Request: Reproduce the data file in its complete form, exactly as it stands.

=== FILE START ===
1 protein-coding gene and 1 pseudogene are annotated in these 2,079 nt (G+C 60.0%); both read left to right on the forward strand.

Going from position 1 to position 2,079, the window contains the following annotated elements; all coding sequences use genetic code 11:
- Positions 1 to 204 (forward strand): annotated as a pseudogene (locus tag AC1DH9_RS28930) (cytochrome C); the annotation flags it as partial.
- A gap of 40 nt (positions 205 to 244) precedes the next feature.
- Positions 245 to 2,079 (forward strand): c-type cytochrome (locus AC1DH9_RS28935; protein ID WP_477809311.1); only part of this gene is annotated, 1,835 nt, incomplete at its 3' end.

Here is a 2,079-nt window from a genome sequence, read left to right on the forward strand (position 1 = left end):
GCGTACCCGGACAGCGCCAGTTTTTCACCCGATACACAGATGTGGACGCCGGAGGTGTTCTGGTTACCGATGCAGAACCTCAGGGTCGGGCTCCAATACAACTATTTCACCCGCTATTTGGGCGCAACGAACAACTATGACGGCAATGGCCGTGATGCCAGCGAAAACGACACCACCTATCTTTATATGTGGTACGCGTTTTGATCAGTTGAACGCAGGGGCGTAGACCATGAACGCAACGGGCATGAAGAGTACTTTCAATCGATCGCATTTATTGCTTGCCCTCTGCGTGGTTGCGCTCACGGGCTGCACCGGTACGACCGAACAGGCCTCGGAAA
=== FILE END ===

1 protein-coding gene and 1 pseudogene are annotated in these 2,079 nt (G+C 60.0%); both read left to right on the forward strand.

Going from position 1 to position 2,079, the window contains the following annotated elements; all coding sequences use genetic code 11:
- Positions 1 to 204 (forward strand): annotated as a pseudogene (locus tag AC1DH9_RS28930) (cytochrome C); the annotation flags it as partial.
- A gap of 40 nt (positions 205 to 244) precedes the next feature.
- Positions 245 to 2,079 (forward strand): c-type cytochrome (locus AC1DH9_RS28935; protein ID WP_477809311.1); only part of this gene is annotated, 1,835 nt, incomplete at its 3' end.

Here is a 2,079-nt window from a genome sequence, read left to right on the forward strand (position 1 = left end):
GCGTACCCGGACAGCGCCAGTTTTTCACCCGATACACAGATGTGGACGCCGGAGGTGTTCTGGTTACCGATGCAGAACCTCAGGGTCGGGCTCCAATACAACTATTTCACCCGCTATTTGGGCGCAACGAACAACTATGACGGCAATGGCCGTGATGCCAGCGAAAACGACACCACCTATCTTTATATGTGGTACGCGTTTTGATCAGTTGAACGCAGGGGCGTAGACCATGAACGCAACGGGCATGAAGAGTACTTTCAATCGATCGCATTTATTGCTTGCCCTCTGCGTGGTTGCGCTCACGGGCTGCACCGGTACGACCGAACAGGCCTCGGAAA